What if someone doesn’t want to spend hundreds on equipment right away?
Equipment can be very expensive. No one wants to buy a racquet just to realize it is not the right fit or feel for them. Tennis clubs will often offer demo racquets for new players to try before they dive into such an expensive purchase. This can be the best way to find a racquet geared toward one’s playing style because different types of frames and strings each have their own properties. This also helps new tennis players to be more wary of stores that use sales pitches that are trying to sell them a racquet that isn’t the right one for them.
When does one start to get lessons?
After getting in contact with a pro, they will do a full assessment of one’s skill level and how they initially perform. From that assessment, they can instruct someone on what kinds of lessons would be best suited for a person. Private lessons generally cover the more specific sides of the game such as hitting form, placing the ball, and more technical work. Whereas group training is more match-oriented and can help a player develop the more strategic side of the sport and work on movement and how to rally.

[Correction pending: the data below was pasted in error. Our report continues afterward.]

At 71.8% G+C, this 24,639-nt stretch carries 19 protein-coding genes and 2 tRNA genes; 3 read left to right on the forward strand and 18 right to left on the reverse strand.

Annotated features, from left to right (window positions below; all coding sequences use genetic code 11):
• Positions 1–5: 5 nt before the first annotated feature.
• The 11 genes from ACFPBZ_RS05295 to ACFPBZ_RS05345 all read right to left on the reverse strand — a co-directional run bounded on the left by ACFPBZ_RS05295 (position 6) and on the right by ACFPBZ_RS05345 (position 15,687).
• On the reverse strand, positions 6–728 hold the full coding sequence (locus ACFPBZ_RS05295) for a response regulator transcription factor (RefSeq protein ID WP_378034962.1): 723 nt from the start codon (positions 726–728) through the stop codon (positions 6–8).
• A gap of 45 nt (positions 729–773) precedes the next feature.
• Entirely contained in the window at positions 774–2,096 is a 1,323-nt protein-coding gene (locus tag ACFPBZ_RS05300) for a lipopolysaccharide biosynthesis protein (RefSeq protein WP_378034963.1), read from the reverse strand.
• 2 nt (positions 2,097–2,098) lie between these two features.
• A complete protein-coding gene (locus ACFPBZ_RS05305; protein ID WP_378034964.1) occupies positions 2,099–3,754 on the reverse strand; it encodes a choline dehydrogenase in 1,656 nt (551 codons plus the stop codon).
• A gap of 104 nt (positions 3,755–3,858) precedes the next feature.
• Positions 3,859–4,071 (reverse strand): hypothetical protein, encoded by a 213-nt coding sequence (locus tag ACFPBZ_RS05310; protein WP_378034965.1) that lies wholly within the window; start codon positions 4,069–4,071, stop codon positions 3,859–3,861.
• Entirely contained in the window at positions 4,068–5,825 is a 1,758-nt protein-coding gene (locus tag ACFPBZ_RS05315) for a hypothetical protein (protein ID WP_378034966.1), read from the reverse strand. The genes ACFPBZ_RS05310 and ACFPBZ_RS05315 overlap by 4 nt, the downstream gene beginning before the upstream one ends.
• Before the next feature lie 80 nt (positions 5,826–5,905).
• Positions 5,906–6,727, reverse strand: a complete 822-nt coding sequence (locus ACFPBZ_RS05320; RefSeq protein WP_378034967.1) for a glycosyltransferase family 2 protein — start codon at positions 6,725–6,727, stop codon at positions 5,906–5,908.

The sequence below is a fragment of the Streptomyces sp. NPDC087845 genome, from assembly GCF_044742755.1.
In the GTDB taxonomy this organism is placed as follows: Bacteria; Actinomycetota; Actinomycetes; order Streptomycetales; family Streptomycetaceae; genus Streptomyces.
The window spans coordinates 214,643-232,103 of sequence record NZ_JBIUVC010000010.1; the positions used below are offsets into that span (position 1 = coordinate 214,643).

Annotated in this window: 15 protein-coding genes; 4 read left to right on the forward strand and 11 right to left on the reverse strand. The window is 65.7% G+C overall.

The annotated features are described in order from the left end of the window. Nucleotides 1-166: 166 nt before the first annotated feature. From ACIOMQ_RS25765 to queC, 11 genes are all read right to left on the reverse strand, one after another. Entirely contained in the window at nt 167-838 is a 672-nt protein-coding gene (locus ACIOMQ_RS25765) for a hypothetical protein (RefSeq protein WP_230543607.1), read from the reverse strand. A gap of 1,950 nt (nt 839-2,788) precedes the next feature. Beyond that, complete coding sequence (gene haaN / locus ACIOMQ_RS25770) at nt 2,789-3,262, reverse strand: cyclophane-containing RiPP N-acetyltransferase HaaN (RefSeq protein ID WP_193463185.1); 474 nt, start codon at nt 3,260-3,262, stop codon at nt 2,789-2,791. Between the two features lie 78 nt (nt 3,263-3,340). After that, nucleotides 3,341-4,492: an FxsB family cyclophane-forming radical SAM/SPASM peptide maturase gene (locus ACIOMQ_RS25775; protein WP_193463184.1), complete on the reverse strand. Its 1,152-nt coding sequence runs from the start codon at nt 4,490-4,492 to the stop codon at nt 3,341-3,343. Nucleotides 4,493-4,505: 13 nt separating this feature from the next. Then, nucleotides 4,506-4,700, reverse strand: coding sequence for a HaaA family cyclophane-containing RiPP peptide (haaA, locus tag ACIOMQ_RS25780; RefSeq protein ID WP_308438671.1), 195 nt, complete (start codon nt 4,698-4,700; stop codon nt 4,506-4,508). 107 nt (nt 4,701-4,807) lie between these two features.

Although a pro might suggest something, one’s personal comfort on the court plays a large factor in what they will do during lessons or what lessons they will take. The tennis pros will also show how to use our ball machines so one can practice hitting on their own before they start to establish partners to play with.
Easy steps to develop one’s play:
- Get on the courts: How else does one start playing, besides getting out there and doing it? The more time out there, the more experience someone gets under their belt.